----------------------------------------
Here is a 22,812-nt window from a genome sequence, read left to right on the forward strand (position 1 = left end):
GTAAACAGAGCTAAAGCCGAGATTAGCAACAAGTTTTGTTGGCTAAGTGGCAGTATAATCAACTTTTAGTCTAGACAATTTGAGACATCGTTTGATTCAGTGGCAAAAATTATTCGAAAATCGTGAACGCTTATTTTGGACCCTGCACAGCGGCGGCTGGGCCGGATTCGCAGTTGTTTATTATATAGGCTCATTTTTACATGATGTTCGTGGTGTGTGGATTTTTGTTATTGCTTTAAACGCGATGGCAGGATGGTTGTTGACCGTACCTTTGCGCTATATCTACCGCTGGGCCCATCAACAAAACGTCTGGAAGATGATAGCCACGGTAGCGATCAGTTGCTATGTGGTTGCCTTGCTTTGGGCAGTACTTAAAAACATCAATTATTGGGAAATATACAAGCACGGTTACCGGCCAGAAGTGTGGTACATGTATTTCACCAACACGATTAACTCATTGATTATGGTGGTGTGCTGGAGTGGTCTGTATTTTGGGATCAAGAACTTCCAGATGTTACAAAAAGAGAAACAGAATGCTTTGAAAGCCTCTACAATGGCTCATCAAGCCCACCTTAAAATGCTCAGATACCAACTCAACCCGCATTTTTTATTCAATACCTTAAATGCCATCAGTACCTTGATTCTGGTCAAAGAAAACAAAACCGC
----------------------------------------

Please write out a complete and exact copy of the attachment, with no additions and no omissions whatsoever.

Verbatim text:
Here is a 22,812-nt window from a genome sequence, read left to right on the forward strand (position 1 = left end):
GTAAACAGAGCTAAAGCCGAGATTAGCAACAAGTTTTGTTGGCTAAGTGGCAGTATAATCAACTTTTAGTCTAGACAATTTGAGACATCGTTTGATTCAGTGGCAAAAATTATTCGAAAATCGTGAACGCTTATTTTGGACCCTGCACAGCGGCGGCTGGGCCGGATTCGCAGTTGTTTATTATATAGGCTCATTTTTACATGATGTTCGTGGTGTGTGGATTTTTGTTATTGCTTTAAACGCGATGGCAGGATGGTTGTTGACCGTACCTTTGCGCTATATCTACCGCTGGGCCCATCAACAAAACGTCTGGAAGATGATAGCCACGGTAGCGATCAGTTGCTATGTGGTTGCCTTGCTTTGGGCAGTACTTAAAAACATCAATTATTGGGAAATATACAAGCACGGTTACCGGCCAGAAGTGTGGTACATGTATTTCACCAACACGATTAACTCATTGATTATGGTGGTGTGCTGGAGTGGTCTGTATTTTGGGATCAAGAACTTCCAGATGTTACAAAAAGAGAAACAGAATGCTTTGAAAGCCTCTACAATGGCTCATCAAGCCCACCTTAAAATGCTCAGATACCAACTCAACCCGCATTTTTTATTCAATACCTTAAATGCCATCAGTACCTTGATTCTGGTCAAAGAAAACAAAACCGC